Bluegrass Hurricane on the Way to Raleigh

Wide Open Bluegrass 2015Take a mighty wind, lots of rain, dozens of bands and vendors and tens of thousands of music lovers in Raleigh for IBMA’s World of Bluegrass. What do you get?

A really big bluegrass tent, a huge party and, perhaps, the largest indoor bluegrass event to occur since Lester played his first G-run.

“This is going to be a historic hurricane party,” said William Lewis of Pinecone, an IBMA board member.

With Hurricane Joaquin bearing down on North Carolina, the IBMA board had already decided to move the Red Hat Amphitheater ticketed shows indoors to the convention center. Today, the board decided to move the rest of the weekend’s activities indoors, including five stages of free music featuring more than 100 bands.

“Everything will take place right here in this building,” Lewis said.

So, depending on how many folks brave the high winds and buckets of rain, the Raleigh Convention Center could end up hosting 10,000 to 20,000 folks each on Friday and Saturday. Maybe many more.

It promises to be one big party. Maybe one that will be talked about for years to come. “Remember the year of the hurricane?” may come to rival “remember the year Tony Rice talked?” in IBMA lore.

The logistics will no doubt cause some headaches for organizers, but the approaching storm is just what IBMA leaders had in mind when they were looking for a new home for the annual World of Bluegrass business conference and music festival when its contract for Nashville ran out. One of the chief selling points for Raleigh was its massive convention center.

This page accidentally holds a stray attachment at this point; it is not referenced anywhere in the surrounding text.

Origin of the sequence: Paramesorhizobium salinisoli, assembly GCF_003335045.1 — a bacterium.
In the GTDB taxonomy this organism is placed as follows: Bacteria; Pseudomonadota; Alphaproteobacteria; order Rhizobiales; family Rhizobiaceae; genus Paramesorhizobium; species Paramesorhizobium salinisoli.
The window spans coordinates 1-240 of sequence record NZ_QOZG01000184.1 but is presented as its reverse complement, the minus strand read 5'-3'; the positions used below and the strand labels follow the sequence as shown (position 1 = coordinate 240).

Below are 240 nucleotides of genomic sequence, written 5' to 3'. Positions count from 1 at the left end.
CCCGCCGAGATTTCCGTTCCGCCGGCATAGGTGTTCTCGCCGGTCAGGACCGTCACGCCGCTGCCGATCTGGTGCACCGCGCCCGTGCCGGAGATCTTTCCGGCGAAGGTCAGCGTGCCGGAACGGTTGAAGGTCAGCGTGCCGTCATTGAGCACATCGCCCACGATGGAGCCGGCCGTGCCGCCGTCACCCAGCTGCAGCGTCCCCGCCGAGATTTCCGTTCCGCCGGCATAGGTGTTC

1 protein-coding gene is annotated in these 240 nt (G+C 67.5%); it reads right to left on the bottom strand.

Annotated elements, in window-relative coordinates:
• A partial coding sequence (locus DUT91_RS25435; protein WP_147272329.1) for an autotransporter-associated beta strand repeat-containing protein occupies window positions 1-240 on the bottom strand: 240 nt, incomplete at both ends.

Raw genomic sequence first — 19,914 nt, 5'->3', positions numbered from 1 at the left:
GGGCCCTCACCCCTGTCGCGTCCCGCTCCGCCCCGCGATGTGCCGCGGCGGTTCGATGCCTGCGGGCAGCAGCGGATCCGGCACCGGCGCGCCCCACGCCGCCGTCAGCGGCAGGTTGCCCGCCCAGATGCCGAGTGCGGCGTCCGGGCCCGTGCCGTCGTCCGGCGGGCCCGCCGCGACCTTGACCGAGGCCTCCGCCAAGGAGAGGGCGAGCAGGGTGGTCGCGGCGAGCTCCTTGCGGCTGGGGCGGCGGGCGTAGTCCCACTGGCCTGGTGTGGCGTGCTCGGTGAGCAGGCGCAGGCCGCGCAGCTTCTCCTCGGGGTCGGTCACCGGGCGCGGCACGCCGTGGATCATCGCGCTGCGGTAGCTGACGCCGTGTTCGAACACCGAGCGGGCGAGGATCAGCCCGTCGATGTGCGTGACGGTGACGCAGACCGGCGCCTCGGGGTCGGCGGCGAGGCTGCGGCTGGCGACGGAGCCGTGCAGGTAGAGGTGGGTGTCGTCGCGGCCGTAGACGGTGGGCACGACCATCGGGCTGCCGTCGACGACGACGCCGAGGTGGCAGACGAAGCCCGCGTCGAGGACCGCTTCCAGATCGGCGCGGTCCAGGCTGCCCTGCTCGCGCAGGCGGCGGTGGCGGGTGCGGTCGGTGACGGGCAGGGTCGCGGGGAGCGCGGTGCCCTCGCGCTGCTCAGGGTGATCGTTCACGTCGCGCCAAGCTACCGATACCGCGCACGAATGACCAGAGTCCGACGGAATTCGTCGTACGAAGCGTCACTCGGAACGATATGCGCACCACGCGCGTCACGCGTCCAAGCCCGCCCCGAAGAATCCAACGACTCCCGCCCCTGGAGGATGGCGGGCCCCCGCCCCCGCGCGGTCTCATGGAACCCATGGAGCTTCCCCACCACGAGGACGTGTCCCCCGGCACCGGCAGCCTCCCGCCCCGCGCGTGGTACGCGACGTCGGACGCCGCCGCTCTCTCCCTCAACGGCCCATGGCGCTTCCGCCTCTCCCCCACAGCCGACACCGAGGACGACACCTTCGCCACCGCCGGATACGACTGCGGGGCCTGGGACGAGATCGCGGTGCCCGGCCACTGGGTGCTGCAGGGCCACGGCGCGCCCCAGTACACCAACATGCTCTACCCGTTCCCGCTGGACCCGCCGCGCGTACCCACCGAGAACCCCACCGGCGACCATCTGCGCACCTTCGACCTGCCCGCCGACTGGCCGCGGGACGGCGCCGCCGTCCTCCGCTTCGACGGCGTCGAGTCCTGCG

With removable walls, the two downstairs ballrooms not in use as the exhibit hall match the capacity of the Red Hat – about 6,000 people each day. And there’s a built-in advantage. Fans who purchased lawn seating at the Red Hat will actually have seats indoors.

Other outdoor stages will be moved into various ballrooms on the upper floors of the center and vendors will be allocated space throughout.

There are potential problems, of course. Even if the category 5 storm weakens, high winds could knock out power and emergency generators would be hard pressed to operate air conditioning and sound systems.

But that’s out of human control, so in the meantime, in the grand tradition of the entertainment business, the show must go on.

Tim Stafford joked that his hurricane preparedness kit was in his guitar case. I didn’t ask, but assumed he was talking about his weather-resistant carbon-fiber guitar.

Terrific songwriter Milan Miller, invited by this reporter to write an imaginary song about the impending collision between bluegrass music and Mother Nature, immediately threw out an imaginative hook:

Hillbilly Hurricane.

And Danny “Hootenanny” Clark is planning to do pretty much what he would have done even if the weather was fine.

“I’m going to stay inside and play as many Flatt & Scruggs tunes as possible,” he said.  This weekend, though, Take Me In Your Lifeboat might carry some extra meaning.

“I’m really looking forward to seeing everybody in one place at one time,” he said. “It’s going to be like Nashville, but with people.”

Thousands and thousands of people.

In one place.

For one reason.

Let the Bluegrass Hurricane party begin.

Share this:

About the Author

David Morris

David Morris, an award-winning songwriter and journalist, has written for Bluegrass Today since its inception. He joined its predecessor, The Bluegrass Blog, in 2010. His 40-year career in journalism included more than 13 years with The Associated Press, a stint as chief White House correspondent for Bloomberg News, and several top editing jobs in Washington, D.C. He is a life member of IBMA and the DC Bluegrass Union. He and co-writers won the bluegrass category in the Chris Austin Songwriting Contest at MerleFest in 2015.